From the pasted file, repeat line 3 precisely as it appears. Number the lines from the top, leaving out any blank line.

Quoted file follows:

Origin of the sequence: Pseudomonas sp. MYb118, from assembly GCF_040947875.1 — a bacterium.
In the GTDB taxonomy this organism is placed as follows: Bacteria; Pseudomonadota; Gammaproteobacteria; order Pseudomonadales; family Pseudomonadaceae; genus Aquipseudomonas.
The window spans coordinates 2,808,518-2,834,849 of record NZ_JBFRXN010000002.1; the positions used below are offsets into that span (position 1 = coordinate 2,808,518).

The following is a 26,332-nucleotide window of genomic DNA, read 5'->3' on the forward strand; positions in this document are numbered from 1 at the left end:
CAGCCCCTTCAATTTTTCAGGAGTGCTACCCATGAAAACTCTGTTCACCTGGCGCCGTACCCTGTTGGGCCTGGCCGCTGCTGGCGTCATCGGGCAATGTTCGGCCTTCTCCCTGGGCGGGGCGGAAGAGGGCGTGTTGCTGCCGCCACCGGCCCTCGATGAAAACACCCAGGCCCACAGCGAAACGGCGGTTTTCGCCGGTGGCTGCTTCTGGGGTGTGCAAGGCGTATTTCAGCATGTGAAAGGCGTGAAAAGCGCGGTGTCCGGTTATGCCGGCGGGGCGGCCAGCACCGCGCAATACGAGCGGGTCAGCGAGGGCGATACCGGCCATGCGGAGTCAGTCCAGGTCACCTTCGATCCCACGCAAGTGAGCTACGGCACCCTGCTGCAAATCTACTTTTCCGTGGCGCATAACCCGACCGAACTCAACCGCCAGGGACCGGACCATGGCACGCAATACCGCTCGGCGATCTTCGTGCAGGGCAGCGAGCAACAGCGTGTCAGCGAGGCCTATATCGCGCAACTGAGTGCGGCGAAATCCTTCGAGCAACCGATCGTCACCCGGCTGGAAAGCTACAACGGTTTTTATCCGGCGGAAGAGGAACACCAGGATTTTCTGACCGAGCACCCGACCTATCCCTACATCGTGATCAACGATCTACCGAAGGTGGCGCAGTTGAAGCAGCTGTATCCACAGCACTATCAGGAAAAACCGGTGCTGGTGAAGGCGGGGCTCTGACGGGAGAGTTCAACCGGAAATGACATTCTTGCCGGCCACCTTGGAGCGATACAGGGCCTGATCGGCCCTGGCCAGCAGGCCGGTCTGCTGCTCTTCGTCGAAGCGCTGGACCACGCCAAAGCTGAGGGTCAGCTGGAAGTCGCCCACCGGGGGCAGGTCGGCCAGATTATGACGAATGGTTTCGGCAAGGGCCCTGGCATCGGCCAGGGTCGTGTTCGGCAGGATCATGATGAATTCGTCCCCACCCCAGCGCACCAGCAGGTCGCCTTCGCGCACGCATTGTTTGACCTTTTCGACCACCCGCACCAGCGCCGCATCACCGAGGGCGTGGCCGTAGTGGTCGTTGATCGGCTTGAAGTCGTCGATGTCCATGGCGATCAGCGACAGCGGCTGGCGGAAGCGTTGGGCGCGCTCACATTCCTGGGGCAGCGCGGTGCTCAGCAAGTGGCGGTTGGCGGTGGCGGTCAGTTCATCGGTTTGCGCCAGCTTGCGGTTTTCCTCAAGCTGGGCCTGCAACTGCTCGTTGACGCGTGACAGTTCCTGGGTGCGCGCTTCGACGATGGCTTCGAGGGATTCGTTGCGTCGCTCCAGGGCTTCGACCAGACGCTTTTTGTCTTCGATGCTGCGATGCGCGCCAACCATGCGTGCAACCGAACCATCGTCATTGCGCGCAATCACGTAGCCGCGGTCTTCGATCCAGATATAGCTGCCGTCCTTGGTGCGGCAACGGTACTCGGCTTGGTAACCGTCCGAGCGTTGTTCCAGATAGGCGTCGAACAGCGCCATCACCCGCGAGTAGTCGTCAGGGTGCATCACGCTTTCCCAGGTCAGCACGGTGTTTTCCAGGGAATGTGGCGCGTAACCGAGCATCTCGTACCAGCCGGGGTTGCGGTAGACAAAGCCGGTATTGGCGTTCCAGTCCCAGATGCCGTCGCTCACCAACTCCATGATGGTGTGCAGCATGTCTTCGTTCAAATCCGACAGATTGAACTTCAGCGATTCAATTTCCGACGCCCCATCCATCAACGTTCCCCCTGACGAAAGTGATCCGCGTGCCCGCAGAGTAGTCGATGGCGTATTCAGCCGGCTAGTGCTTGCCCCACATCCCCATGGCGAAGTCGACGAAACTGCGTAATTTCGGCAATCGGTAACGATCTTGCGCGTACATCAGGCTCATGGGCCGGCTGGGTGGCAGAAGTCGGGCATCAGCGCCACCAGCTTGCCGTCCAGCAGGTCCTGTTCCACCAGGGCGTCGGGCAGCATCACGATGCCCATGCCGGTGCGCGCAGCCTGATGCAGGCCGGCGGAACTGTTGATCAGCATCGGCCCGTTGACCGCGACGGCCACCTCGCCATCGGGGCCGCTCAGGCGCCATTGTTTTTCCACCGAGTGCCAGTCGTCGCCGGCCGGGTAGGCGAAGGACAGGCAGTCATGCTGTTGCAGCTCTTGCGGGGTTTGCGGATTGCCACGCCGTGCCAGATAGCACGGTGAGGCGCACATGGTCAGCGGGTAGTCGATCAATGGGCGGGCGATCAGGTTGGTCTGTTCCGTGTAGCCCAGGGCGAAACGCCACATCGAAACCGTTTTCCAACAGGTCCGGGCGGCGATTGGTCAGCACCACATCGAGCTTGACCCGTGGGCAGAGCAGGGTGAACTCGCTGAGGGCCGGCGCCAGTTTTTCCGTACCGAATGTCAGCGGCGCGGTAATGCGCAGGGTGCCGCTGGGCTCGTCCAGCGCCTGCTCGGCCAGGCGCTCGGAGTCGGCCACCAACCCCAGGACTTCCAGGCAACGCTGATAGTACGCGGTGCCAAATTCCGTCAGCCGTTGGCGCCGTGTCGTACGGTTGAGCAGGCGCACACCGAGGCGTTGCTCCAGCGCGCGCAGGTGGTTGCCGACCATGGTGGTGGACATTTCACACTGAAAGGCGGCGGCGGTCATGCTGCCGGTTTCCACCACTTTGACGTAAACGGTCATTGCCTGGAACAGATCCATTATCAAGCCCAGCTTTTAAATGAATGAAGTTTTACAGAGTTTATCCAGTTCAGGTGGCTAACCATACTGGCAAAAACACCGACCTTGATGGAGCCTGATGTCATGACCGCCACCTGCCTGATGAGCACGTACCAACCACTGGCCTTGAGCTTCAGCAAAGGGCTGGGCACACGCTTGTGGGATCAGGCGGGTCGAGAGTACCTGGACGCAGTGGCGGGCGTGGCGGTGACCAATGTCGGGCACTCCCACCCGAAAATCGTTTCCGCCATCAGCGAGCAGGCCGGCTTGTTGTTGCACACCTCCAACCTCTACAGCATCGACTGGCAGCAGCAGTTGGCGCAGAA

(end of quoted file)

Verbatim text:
The window spans coordinates 2,808,518-2,834,849 of record NZ_JBFRXN010000002.1; the positions used below are offsets into that span (position 1 = coordinate 2,808,518).